ABU DHABI // Residents of an Abu Dhabi building damaged by a gas explosion in November have been forced to live without windows for almost two months as they wait for the property management company to replace them.
All the windows in the seven-storey building in Musaffah's commercial area were shattered in the early hours of November 27 by the blast in a nearby building.
The apartment building is among 26 affected in the area, all managed by Abu Dhabi Commercial Properties (ADCP), a subsidiary of Abu Dhabi Commercial Bank.
ADCP says repairs will be made as early as next week.
Ajith Perera and his family were asleep when the force of the blast caused the bedroom window to fall on him and his wife, Gabrial, who is recovering from a bone marrow transplant.
Mr Perera, an artist, said he was "worried" that the gaping holes in their apartment could have repercussions on his wife's medical condition.
"I thought they would fix the windows within a few days or so, but it has been almost two months, so this a difficult situation," he said.
Their apartment is being inundated by dust and sand from a nearby construction site, according to the 48-year-old Sri Lankan, who also said they were being "eaten up" by mosquitoes.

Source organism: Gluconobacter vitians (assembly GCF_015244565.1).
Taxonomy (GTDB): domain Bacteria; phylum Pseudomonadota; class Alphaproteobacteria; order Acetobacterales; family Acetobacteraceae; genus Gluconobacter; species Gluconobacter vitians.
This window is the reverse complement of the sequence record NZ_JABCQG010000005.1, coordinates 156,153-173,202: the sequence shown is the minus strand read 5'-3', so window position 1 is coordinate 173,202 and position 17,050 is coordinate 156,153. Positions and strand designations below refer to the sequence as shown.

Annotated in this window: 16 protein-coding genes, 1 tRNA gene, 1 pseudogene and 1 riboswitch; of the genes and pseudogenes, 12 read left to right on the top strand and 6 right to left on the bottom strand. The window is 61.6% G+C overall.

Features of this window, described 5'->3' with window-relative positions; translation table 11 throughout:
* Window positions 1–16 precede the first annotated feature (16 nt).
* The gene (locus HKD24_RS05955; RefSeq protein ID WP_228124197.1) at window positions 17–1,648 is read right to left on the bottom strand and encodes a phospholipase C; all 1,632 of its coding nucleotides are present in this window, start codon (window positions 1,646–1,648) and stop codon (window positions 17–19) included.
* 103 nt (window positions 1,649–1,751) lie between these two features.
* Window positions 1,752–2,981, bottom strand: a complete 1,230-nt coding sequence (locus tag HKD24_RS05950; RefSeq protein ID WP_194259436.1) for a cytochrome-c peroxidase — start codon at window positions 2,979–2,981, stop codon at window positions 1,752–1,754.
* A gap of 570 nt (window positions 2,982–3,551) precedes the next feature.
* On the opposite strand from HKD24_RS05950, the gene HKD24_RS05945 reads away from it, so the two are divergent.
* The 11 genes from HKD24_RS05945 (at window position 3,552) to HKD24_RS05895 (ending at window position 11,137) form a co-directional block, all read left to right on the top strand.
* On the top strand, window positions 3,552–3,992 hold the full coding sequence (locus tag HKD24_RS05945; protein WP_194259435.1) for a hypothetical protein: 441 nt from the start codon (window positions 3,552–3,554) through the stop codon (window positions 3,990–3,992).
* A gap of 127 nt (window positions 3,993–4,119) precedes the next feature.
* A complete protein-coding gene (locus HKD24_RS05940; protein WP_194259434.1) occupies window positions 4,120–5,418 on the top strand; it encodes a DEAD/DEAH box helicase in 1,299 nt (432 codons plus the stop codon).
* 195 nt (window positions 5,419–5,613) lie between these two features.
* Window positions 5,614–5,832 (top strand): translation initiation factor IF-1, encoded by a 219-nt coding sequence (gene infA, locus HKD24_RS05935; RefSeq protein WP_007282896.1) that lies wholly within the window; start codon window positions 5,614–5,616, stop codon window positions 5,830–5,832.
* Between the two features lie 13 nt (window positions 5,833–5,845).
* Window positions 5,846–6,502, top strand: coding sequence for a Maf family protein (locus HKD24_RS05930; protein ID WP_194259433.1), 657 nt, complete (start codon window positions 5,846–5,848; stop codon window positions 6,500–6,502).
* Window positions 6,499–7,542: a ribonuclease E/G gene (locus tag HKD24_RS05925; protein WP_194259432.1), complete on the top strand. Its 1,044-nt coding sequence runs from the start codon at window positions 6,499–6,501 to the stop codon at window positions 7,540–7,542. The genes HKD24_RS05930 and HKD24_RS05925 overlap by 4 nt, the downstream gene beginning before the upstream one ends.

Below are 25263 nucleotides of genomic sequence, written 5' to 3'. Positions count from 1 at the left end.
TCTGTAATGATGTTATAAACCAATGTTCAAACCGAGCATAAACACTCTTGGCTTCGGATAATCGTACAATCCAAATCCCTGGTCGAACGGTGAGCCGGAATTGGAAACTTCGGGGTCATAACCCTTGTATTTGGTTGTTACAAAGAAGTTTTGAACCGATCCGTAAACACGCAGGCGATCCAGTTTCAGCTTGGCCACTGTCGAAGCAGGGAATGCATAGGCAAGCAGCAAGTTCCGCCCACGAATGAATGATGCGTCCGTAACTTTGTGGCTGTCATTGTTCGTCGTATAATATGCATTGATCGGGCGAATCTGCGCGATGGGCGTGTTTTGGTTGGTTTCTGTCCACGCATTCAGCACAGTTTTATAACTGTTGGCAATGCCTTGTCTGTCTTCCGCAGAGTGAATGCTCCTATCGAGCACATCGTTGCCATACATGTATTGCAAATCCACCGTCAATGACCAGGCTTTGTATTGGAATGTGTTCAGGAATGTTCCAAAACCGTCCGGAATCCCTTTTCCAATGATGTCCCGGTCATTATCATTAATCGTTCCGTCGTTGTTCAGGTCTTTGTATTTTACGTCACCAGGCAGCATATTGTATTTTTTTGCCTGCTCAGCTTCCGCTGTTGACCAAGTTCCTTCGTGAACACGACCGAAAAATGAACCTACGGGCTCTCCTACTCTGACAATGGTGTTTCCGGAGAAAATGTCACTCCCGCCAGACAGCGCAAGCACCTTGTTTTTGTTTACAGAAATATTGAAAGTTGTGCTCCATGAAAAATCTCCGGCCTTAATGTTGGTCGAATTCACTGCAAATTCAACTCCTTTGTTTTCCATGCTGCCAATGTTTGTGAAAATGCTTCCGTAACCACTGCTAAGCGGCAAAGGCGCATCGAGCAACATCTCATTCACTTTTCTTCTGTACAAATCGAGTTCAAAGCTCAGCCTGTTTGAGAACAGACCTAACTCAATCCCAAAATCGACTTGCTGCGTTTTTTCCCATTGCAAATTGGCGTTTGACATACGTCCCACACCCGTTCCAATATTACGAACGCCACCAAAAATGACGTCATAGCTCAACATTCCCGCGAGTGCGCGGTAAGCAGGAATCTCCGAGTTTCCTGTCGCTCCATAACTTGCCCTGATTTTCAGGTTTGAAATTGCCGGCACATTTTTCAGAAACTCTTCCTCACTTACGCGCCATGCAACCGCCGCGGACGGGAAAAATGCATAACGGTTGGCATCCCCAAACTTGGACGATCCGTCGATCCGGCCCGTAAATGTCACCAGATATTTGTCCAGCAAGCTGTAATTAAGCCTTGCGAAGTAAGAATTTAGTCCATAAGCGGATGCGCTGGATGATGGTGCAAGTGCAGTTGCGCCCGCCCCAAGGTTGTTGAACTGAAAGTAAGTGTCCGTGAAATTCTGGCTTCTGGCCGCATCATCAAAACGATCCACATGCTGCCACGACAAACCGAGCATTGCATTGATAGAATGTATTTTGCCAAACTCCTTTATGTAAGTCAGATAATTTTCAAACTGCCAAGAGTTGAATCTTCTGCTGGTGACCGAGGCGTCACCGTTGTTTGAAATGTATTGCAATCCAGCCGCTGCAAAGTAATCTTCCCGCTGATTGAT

His wife, who was unable to walk for a week after the incident, said it was like "living outside in the garden".
ADCP covered all the windows with plastic sheeting, but Mrs Perera said that solution was "not good enough", as it did not prevent her two young children from being able to crawl out of the window.
"They are very small, and I am so scared of leaving them alone in the house because they might fall out of the window; I can't go anywhere now without bringing them with me," she said.
According to a representative of ADCP, the window glass has been ordered from the manufacturer, and officials "expect the work will be executed within six days".
"We have been unable to accelerate this process, as all works have to be approved by the insurance companies and loss adjusters," the representative said.
According to the residents, there has been no communication from ADCP about the repairs.
"No information, no letters, no emails," Mr Perera said. "They should at least send out a letter telling us when the workers are coming to get the broken windows, but they didn't. We don't even know who took them."
Sangheeta Purushothaman, another resident in the building, said her husband had sent two emails to ADCP, but got no reply.
"It is difficult, because we cannot sleep at night as it gets so cold," said Mrs Purushothaman, an Indian who has two young children.
ADCP said it had been working to resolve the issue, but that the "most severely damaged" buildings would take longer to repair.
"Especially as several will have required items to be made to measure off site," the company representative said.
"This would include the aluminium casing for windows and special tempered glass."
Abu Dhabi Police are investigating the cause of the explosion, which destroyed 55 cars and left a mosque in ruins.